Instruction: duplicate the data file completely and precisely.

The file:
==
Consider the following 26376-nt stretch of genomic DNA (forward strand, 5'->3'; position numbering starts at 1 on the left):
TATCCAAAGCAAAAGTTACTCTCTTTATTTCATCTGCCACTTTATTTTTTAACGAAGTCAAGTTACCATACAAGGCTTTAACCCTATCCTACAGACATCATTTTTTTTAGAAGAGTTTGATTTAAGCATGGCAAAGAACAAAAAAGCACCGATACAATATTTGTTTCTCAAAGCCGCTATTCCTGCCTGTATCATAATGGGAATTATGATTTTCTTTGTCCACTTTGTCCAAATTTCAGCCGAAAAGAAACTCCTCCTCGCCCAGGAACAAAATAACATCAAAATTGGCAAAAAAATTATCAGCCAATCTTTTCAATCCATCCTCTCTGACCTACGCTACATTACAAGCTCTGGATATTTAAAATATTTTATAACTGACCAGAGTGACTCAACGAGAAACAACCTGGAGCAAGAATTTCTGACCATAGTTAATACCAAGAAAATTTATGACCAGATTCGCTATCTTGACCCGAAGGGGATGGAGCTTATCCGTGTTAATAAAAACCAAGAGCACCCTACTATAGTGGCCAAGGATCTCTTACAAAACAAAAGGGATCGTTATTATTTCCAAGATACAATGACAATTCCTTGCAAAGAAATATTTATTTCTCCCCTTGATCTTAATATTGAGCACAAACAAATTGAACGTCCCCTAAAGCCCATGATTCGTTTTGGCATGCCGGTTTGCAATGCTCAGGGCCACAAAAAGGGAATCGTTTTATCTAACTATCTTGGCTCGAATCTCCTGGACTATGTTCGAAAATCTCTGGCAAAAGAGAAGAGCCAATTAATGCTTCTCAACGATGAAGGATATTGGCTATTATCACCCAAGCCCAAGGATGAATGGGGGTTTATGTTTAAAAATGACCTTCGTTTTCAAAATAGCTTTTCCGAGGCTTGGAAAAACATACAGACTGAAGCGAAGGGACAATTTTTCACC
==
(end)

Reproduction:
Consider the following 26376-nt stretch of genomic DNA (forward strand, 5'->3'; position numbering starts at 1 on the left):
TATCCAAAGCAAAAGTTACTCTCTTTATTTCATCTGCCACTTTATTTTTTAACGAAGTCAAGTTACCATACAAGGCTTTAACCCTATCCTACAGACATCATTTTTTTTAGAAGAGTTTGATTTAAGCATGGCAAAGAACAAAAAAGCACCGATACAATATTTGTTTCTCAAAGCCGCTATTCCTGCCTGTATCATAATGGGAATTATGATTTTCTTTGTCCACTTTGTCCAAATTTCAGCCGAAAAGAAACTCCTCCTCGCCCAGGAACAAAATAACATCAAAATTGGCAAAAAAATTATCAGCCAATCTTTTCAATCCATCCTCTCTGACCTACGCTACATTACAAGCTCTGGATATTTAAAATATTTTATAACTGACCAGAGTGACTCAACGAGAAACAACCTGGAGCAAGAATTTCTGACCATAGTTAATACCAAGAAAATTTATGACCAGATTCGCTATCTTGACCCGAAGGGGATGGAGCTTATCCGTGTTAATAAAAACCAAGAGCACCCTACTATAGTGGCCAAGGATCTCTTACAAAACAAAAGGGATCGTTATTATTTCCAAGATACAATGACAATTCCTTGCAAAGAAATATTTATTTCTCCCCTTGATCTTAATATTGAGCACAAACAAATTGAACGTCCCCTAAAGCCCATGATTCGTTTTGGCATGCCGGTTTGCAATGCTCAGGGCCACAAAAAGGGAATCGTTTTATCTAACTATCTTGGCTCGAATCTCCTGGACTATGTTCGAAAATCTCTGGCAAAAGAGAAGAGCCAATTAATGCTTCTCAACGATGAAGGATATTGGCTATTATCACCCAAGCCCAAGGATGAATGGGGGTTTATGTTTAAAAATGACCTTCGTTTTCAAAATAGCTTTTCCGAGGCTTGGAAAAACATACAGACTGAAGCGAAGGGACAATTTTTCACC